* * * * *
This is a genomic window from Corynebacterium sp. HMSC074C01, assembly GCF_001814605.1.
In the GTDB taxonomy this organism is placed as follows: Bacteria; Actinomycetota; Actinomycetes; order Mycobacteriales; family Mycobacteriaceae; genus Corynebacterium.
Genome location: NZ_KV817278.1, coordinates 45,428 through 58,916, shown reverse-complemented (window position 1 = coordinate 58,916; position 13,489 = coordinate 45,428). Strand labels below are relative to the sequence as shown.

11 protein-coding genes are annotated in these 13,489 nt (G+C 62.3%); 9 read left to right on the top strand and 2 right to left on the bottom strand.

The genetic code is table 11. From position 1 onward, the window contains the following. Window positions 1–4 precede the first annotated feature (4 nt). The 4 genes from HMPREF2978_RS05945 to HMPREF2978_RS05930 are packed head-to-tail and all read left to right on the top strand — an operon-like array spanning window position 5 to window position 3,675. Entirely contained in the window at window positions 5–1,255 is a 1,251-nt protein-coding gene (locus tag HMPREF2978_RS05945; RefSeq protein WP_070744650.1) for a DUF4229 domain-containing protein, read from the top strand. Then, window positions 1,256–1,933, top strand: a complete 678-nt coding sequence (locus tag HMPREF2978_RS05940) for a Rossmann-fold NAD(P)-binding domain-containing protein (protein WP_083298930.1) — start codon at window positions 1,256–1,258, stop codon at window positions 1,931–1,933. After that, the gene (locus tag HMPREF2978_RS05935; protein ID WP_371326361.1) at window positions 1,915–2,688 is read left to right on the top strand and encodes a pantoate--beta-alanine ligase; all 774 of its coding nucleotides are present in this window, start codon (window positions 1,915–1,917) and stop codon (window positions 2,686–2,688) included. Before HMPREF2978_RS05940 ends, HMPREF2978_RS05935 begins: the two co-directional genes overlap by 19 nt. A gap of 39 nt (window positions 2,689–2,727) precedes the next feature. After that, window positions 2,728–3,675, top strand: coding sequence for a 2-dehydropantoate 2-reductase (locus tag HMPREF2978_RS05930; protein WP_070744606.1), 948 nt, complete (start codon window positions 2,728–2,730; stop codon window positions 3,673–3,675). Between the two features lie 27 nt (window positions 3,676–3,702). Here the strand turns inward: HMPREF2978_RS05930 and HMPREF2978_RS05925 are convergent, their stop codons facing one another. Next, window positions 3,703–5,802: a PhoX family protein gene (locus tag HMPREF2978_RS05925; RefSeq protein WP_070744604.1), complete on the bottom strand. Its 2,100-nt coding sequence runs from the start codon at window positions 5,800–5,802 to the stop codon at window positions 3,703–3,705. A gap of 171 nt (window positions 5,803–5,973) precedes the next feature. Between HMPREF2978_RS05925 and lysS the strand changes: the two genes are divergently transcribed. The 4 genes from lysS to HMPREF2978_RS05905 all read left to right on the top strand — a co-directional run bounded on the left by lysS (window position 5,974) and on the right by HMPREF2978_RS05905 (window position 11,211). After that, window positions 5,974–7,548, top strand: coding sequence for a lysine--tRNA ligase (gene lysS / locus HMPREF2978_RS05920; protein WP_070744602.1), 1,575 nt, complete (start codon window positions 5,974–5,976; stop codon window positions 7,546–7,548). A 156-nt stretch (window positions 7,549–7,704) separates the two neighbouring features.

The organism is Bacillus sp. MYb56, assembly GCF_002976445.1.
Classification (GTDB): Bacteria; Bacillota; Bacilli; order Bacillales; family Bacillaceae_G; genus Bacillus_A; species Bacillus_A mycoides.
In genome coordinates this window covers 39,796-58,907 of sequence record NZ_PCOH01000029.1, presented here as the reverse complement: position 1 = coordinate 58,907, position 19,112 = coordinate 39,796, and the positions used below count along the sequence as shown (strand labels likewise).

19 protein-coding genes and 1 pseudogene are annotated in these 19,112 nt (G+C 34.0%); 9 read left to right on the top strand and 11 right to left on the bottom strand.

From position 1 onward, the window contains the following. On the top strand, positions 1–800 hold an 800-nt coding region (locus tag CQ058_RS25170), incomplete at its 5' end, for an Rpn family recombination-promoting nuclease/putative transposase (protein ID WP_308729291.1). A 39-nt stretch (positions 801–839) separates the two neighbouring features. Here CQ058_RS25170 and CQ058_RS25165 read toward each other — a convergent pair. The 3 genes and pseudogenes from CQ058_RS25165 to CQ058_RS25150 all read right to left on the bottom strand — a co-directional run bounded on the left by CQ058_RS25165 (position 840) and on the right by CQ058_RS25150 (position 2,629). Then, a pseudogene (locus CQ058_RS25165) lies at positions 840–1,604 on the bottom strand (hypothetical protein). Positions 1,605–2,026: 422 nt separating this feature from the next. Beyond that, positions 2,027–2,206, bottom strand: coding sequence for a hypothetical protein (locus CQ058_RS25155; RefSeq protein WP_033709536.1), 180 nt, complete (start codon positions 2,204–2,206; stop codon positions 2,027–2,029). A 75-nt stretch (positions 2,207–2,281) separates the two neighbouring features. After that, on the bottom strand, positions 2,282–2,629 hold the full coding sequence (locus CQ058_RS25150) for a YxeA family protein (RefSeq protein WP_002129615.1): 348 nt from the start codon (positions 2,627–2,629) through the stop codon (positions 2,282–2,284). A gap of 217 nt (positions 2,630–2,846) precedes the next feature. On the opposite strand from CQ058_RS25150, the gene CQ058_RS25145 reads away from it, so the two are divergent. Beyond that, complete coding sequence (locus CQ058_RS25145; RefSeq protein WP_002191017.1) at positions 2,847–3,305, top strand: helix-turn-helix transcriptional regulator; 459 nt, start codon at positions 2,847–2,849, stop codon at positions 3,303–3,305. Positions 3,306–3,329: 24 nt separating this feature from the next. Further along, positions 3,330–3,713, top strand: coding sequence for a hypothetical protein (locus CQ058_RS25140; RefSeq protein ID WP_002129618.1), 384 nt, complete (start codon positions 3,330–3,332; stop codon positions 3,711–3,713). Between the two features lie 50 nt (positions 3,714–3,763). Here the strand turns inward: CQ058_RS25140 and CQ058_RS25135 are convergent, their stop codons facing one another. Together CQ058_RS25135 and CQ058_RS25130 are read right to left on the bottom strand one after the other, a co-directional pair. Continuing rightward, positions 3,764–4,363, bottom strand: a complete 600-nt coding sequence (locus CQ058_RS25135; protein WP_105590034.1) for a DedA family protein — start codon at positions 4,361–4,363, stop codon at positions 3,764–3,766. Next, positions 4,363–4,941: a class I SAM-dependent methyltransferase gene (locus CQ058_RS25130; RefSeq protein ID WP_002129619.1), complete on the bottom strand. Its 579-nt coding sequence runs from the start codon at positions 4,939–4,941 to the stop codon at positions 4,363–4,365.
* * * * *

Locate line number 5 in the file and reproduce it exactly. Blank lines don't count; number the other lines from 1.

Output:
The genetic code is table 11. From position 1 onward, the window contains the following. Window positions 1–4 precede the first annotated feature (4 nt). The 4 genes from HMPREF2978_RS05945 to HMPREF2978_RS05930 are packed head-to-tail and all read left to right on the top strand — an operon-like array spanning window position 5 to window position 3,675. Entirely contained in the window at window positions 5–1,255 is a 1,251-nt protein-coding gene (locus tag HMPREF2978_RS05945; RefSeq protein WP_070744650.1) for a DUF4229 domain-containing protein, read from the top strand. Then, window positions 1,256–1,933, top strand: a complete 678-nt coding sequence (locus tag HMPREF2978_RS05940) for a Rossmann-fold NAD(P)-binding domain-containing protein (protein WP_083298930.1) — start codon at window positions 1,256–1,258, stop codon at window positions 1,931–1,933. After that, the gene (locus tag HMPREF2978_RS05935; protein ID WP_371326361.1) at window positions 1,915–2,688 is read left to right on the top strand and encodes a pantoate--beta-alanine ligase; all 774 of its coding nucleotides are present in this window, start codon (window positions 1,915–1,917) and stop codon (window positions 2,686–2,688) included. Before HMPREF2978_RS05940 ends, HMPREF2978_RS05935 begins: the two co-directional genes overlap by 19 nt. A gap of 39 nt (window positions 2,689–2,727) precedes the next feature. After that, window positions 2,728–3,675, top strand: coding sequence for a 2-dehydropantoate 2-reductase (locus tag HMPREF2978_RS05930; protein WP_070744606.1), 948 nt, complete (start codon window positions 2,728–2,730; stop codon window positions 3,673–3,675). Between the two features lie 27 nt (window positions 3,676–3,702). Here the strand turns inward: HMPREF2978_RS05930 and HMPREF2978_RS05925 are convergent, their stop codons facing one another. Next, window positions 3,703–5,802: a PhoX family protein gene (locus tag HMPREF2978_RS05925; RefSeq protein WP_070744604.1), complete on the bottom strand. Its 2,100-nt coding sequence runs from the start codon at window positions 5,800–5,802 to the stop codon at window positions 3,703–3,705. A gap of 171 nt (window positions 5,803–5,973) precedes the next feature. Between HMPREF2978_RS05925 and lysS the strand changes: the two genes are divergently transcribed. The 4 genes from lysS to HMPREF2978_RS05905 all read left to right on the top strand — a co-directional run bounded on the left by lysS (window position 5,974) and on the right by HMPREF2978_RS05905 (window position 11,211). After that, window positions 5,974–7,548, top strand: coding sequence for a lysine--tRNA ligase (gene lysS / locus HMPREF2978_RS05920; protein WP_070744602.1), 1,575 nt, complete (start codon window positions 5,974–5,976; stop codon window positions 7,546–7,548). A 156-nt stretch (window positions 7,549–7,704) separates the two neighbouring features.